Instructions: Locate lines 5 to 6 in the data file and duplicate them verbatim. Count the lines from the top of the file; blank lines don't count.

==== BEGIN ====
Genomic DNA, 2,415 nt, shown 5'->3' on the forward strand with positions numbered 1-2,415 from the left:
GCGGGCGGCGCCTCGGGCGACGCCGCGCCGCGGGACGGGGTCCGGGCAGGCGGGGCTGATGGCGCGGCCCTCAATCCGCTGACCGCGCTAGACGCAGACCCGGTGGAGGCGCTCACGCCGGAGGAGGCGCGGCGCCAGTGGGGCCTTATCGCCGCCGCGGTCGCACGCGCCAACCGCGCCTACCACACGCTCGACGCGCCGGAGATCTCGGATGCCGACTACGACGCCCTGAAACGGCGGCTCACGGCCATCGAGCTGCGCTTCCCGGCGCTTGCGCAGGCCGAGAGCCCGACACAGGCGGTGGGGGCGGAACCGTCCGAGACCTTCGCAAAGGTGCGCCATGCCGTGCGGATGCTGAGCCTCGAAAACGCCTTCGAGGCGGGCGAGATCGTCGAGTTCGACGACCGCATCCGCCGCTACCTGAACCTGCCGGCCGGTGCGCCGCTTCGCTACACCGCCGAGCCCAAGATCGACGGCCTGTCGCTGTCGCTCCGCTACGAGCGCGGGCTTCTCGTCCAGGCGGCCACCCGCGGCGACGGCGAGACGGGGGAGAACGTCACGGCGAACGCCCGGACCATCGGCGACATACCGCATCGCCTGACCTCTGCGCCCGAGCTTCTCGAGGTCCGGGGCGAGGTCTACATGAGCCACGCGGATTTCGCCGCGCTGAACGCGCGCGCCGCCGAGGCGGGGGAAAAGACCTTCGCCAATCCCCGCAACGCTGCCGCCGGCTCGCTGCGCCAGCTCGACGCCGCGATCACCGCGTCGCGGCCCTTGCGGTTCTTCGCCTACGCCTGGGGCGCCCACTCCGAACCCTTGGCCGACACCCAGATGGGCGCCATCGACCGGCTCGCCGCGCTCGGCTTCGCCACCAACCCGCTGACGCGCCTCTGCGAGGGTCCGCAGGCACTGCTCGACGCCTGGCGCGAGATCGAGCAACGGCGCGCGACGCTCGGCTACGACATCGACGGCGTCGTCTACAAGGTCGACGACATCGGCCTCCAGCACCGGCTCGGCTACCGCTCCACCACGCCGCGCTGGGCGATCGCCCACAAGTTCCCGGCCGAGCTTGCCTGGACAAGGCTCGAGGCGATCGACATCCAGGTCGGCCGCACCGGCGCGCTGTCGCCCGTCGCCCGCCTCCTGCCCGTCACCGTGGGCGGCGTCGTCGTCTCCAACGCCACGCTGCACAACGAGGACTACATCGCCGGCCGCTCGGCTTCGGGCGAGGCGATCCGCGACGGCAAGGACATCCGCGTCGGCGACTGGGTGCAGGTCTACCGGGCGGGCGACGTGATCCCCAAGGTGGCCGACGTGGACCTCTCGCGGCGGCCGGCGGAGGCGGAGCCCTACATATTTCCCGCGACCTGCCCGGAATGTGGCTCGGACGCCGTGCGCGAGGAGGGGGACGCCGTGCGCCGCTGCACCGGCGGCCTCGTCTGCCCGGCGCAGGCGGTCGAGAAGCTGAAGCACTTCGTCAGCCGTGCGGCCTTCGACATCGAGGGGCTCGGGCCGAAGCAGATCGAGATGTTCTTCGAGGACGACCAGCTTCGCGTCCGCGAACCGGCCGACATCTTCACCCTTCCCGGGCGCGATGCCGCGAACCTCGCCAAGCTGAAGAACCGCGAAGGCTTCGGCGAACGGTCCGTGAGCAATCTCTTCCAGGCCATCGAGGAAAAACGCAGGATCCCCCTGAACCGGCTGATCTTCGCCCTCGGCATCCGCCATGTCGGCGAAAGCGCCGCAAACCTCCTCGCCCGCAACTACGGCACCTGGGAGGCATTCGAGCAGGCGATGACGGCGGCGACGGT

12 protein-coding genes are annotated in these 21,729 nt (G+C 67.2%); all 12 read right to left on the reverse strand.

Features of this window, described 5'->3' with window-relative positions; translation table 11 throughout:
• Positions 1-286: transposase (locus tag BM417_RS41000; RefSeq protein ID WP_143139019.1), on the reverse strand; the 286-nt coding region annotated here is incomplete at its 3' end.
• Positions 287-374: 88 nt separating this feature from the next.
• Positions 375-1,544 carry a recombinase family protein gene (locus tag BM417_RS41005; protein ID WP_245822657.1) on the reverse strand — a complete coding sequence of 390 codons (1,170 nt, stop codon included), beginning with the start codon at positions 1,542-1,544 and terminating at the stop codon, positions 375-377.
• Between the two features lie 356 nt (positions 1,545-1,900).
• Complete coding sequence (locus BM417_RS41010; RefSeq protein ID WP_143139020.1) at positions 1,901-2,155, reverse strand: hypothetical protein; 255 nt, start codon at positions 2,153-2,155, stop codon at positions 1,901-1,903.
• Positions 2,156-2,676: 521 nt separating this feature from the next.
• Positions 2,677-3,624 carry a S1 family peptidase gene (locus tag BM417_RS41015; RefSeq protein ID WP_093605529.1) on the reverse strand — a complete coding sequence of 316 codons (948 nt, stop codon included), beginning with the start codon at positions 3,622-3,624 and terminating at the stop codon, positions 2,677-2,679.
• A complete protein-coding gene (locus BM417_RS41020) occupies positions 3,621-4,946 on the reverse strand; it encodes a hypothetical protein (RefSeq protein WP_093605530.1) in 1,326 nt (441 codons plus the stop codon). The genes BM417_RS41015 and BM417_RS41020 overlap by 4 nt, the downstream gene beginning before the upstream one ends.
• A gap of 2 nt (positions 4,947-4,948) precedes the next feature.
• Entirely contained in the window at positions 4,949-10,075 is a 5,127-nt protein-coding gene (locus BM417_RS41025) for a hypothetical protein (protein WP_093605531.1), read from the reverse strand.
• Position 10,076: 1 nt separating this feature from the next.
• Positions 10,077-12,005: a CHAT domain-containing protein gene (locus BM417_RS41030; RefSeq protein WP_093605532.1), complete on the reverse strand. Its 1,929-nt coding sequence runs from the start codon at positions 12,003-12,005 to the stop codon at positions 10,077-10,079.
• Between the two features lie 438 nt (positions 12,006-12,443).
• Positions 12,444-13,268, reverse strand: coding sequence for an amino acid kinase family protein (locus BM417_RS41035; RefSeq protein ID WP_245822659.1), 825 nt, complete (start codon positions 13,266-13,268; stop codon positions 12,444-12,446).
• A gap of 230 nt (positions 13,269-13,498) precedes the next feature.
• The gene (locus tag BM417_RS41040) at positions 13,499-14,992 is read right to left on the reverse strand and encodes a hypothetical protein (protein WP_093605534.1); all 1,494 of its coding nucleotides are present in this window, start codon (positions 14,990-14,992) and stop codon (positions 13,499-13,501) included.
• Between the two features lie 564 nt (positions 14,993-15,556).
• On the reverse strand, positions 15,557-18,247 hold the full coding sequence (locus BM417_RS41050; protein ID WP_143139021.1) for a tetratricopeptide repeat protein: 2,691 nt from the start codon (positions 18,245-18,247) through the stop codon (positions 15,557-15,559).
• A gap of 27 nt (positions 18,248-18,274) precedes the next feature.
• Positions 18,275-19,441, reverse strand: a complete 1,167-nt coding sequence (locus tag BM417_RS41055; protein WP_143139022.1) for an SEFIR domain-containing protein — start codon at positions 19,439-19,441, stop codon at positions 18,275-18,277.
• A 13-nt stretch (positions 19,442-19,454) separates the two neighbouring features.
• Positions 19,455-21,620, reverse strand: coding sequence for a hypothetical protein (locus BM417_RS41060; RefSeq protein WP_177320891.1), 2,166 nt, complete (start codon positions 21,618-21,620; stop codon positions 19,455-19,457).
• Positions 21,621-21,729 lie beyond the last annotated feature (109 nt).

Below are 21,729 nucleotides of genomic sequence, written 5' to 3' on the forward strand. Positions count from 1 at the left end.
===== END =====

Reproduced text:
• Positions 1-286: transposase (locus tag BM417_RS41000; RefSeq protein ID WP_143139019.1), on the reverse strand; the 286-nt coding region annotated here is incomplete at its 3' end.
• Positions 287-374: 88 nt separating this feature from the next.